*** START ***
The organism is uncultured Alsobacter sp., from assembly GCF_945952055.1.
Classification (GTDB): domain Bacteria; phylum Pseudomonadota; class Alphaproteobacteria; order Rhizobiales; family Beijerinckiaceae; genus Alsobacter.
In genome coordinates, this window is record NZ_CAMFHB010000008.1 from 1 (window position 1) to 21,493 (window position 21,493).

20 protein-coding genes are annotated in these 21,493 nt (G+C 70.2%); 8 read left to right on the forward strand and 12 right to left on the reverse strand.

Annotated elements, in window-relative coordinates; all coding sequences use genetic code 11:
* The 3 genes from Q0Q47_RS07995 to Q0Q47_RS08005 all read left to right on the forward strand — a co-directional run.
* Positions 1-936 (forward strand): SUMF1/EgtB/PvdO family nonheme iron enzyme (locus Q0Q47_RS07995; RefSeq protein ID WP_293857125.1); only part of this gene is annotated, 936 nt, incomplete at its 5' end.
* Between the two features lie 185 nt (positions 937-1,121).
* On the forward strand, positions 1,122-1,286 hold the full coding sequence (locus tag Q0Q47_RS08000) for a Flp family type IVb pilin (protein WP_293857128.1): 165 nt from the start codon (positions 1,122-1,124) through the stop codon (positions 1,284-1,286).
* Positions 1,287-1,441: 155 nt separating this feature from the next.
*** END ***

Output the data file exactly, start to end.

The organism is uncultured Alsobacter sp., from assembly GCF_945952055.1.
Classification (GTDB): domain Bacteria; phylum Pseudomonadota; class Alphaproteobacteria; order Rhizobiales; family Beijerinckiaceae; genus Alsobacter.
In genome coordinates, this window is record NZ_CAMFHB010000008.1 from 1 (window position 1) to 21,493 (window position 21,493).

20 protein-coding genes are annotated in these 21,493 nt (G+C 70.2%); 8 read left to right on the forward strand and 12 right to left on the reverse strand.

Annotated elements, in window-relative coordinates; all coding sequences use genetic code 11:
* The 3 genes from Q0Q47_RS07995 to Q0Q47_RS08005 all read left to right on the forward strand — a co-directional run.
* Positions 1-936 (forward strand): SUMF1/EgtB/PvdO family nonheme iron enzyme (locus Q0Q47_RS07995; RefSeq protein ID WP_293857125.1); only part of this gene is annotated, 936 nt, incomplete at its 5' end.
* Between the two features lie 185 nt (positions 937-1,121).
* On the forward strand, positions 1,122-1,286 hold the full coding sequence (locus tag Q0Q47_RS08000) for a Flp family type IVb pilin (protein WP_293857128.1): 165 nt from the start codon (positions 1,122-1,124) through the stop codon (positions 1,284-1,286).
* Positions 1,287-1,441: 155 nt separating this feature from the next.